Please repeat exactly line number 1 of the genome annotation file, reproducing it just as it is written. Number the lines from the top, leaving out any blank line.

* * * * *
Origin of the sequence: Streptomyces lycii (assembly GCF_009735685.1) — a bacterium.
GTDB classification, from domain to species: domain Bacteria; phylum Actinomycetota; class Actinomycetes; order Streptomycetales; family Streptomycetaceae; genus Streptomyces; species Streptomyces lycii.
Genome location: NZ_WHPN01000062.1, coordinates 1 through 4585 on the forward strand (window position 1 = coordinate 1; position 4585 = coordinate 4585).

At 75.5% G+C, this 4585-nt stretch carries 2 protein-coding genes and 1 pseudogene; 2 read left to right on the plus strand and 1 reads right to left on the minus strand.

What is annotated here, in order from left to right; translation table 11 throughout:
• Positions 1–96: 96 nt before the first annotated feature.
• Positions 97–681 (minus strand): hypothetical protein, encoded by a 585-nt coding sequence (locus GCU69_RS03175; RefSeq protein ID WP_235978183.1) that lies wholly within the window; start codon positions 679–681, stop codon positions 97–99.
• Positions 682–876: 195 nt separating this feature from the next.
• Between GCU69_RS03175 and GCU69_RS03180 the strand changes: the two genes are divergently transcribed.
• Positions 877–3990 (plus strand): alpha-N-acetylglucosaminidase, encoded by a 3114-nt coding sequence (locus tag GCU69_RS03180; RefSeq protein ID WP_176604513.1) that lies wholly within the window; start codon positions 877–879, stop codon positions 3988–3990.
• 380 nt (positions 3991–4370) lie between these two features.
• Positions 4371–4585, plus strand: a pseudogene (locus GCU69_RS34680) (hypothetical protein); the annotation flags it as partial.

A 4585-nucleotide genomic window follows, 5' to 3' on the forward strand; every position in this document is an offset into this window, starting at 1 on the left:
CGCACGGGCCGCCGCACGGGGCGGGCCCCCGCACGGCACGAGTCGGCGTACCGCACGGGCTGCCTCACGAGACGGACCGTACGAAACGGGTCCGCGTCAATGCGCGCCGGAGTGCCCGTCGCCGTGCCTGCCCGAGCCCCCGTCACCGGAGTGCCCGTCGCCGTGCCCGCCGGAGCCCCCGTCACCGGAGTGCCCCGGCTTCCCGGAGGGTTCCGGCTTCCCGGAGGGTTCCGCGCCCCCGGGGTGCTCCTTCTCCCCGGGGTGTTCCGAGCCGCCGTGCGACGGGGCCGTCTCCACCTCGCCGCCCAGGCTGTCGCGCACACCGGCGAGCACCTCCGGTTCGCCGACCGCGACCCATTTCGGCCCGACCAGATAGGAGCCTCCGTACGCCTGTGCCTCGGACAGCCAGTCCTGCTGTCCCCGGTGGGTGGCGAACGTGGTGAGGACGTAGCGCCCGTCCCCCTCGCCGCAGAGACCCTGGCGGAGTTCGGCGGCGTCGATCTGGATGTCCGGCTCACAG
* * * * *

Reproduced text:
Origin of the sequence: Streptomyces lycii (assembly GCF_009735685.1) — a bacterium.